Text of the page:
# Magic Mondays

This week for Magic Mondays we take you onto the not-quite-so-high seas for a bit of swashbuckling.

This week we give you the Fathomer array.

Notation: Create 100 lumens of Light per cm2 if Stone is within a distance of 1000 times the array’s circumference.

Description: Well “swashbuckling” may have been a bit of an exaggeration. While the Fathomer can’t help you swash your buckles, it can help you continue to do so by ensuring you stay alive. The Fathomer is one of those arrays that you will see wherever you go, yet will rarely pay attention to. These arrays are the silent heroes of the world, keeping us alive and comfortable from the shadows. Noticing a Fathomer is much like noticing the railing on an elevated walkway: you never pay attention to it unless you either need it or it just saved your life.

The Fathomer’s role is to warn whomever is helming the ship of approaching rocks. It unfortunately does not fathom as its name implies, but the fathom of the water can be indirectly determined by the size and shape of the rocks surrounding a vessel and so the mostly-incorrect name stuck. The array does this quite simply by creating an intensely bright light whenever a rock comes within a distance of 1000 times the array’s circumference. Normally the array is carved onto the railings right round the ship at a size of 10cm, so if the ship comes within 100m of a rock sticking out of the water, the arrays will light up. And because the arrays are drawn all around the ship, their fields of effect will overlap meaning more than one will light up if the ship comes too close to a rock. This means that the helmsman can accurately keep track of which direction the rocks lay.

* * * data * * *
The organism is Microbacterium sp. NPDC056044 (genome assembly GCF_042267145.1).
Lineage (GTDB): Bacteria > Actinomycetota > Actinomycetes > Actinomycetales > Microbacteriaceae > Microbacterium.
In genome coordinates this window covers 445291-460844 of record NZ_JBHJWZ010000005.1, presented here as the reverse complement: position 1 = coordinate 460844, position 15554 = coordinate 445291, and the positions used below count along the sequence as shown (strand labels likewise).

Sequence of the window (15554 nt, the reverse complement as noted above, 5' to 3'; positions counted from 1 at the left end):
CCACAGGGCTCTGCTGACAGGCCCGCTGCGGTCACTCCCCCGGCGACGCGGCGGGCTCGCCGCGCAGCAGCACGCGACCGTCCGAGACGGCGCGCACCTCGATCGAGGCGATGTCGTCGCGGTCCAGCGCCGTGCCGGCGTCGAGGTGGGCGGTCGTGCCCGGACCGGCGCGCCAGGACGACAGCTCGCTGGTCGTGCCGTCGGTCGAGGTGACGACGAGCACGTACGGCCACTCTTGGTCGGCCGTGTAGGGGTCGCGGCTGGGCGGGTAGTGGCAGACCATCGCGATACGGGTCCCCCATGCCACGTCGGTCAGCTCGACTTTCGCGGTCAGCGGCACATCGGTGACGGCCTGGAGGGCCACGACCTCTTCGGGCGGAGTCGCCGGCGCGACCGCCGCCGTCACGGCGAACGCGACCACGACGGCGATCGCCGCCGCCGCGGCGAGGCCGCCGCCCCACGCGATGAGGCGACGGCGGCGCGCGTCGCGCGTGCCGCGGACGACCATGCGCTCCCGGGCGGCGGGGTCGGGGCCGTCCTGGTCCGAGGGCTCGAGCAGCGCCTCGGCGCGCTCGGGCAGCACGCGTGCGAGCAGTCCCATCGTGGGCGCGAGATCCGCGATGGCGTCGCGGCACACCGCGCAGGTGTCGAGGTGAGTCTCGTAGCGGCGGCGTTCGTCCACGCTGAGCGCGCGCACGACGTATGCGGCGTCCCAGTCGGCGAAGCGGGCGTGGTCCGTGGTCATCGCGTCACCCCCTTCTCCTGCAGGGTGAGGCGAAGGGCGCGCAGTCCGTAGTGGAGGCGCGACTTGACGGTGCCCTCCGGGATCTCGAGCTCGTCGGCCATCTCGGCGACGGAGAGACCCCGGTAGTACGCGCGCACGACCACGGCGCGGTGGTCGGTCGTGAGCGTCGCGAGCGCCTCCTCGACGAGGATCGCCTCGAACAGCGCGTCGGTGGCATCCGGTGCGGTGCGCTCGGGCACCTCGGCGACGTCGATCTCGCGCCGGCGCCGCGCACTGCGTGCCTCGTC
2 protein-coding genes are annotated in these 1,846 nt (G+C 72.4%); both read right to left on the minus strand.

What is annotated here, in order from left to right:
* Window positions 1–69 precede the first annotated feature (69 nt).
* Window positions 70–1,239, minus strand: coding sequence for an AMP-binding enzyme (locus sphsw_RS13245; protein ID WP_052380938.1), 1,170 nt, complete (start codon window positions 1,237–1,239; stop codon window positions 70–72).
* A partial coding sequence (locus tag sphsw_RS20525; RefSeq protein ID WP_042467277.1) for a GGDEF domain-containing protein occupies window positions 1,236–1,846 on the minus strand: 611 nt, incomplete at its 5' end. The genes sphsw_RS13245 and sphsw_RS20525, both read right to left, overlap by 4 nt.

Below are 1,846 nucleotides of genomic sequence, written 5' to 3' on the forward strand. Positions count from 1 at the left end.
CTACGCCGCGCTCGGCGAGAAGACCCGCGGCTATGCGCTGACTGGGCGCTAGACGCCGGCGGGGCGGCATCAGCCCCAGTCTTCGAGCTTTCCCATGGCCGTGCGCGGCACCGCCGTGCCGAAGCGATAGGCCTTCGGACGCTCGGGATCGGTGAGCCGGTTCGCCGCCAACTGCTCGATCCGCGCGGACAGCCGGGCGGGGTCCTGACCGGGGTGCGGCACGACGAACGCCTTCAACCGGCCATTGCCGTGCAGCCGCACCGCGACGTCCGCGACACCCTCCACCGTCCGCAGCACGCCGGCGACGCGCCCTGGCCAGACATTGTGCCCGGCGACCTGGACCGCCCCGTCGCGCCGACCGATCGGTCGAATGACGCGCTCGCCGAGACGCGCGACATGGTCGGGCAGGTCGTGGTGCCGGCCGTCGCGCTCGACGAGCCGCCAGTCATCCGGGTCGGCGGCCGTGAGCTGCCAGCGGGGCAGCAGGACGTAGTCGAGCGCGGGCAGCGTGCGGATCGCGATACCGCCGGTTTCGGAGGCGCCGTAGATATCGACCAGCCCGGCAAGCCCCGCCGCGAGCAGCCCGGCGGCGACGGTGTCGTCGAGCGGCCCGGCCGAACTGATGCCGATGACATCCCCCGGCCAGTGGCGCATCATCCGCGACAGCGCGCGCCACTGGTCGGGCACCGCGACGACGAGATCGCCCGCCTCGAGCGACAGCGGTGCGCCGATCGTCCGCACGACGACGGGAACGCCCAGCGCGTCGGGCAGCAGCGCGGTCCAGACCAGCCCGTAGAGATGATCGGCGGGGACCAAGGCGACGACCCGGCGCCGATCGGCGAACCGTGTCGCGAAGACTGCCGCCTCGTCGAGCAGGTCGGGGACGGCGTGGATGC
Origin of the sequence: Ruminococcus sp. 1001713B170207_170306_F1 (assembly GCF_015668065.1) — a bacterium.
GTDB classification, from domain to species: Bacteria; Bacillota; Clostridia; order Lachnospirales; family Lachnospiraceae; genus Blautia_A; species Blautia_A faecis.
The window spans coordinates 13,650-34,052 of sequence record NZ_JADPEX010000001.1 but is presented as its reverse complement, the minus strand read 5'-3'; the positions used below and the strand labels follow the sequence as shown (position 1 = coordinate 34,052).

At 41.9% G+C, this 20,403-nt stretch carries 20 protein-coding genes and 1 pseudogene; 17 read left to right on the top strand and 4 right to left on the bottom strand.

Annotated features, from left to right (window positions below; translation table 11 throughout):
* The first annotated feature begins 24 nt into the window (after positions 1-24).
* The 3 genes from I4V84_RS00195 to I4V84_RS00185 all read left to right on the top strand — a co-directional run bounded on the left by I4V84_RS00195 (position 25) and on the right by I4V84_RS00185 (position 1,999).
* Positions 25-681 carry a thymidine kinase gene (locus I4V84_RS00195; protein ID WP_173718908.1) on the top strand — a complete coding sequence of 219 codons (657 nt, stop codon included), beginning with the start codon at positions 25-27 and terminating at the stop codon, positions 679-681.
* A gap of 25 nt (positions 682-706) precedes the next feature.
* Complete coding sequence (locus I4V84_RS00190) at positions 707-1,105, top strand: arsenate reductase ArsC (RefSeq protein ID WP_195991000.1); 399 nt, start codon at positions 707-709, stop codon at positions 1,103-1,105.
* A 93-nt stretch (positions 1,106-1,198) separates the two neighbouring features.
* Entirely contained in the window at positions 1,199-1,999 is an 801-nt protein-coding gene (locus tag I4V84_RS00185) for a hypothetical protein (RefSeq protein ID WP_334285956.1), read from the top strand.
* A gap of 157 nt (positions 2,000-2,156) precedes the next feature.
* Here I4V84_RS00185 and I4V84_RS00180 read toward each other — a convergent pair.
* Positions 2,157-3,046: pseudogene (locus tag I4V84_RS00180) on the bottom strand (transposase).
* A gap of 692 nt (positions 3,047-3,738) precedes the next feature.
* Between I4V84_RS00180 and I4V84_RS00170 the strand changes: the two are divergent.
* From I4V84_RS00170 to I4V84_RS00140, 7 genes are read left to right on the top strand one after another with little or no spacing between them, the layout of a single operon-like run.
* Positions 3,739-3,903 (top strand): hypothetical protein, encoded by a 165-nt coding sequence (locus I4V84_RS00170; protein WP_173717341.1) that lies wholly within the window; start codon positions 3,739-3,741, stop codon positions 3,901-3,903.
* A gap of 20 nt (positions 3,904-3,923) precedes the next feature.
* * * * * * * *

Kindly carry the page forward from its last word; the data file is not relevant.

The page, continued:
If that isn’t smart enough, the way the sailors have used the Fathomer is. While knowing that you are within a 100m of a rock is very valuable, after the light turns on, what then? Are you within 80m of that rock, or 20m? This is very important as the rock jutting out from the water is only the tip, and it could be much larger under the waves, spelling doom for any vessel coming too close. For this reason, sailors have made variants of the Fathomer, lighting only up if the ship is within 50m, 25m and finally 10m of a rock. To differentiate these arrays, they have fixed coloured lenses over the arrays, with each colour representing a different distance.

Now, no matter how deep the fog is, how dark the night is, or how terrible the storm is, any helmsman can accurately tell the distance and position of any piece of land close to him, making sailing that much safer.

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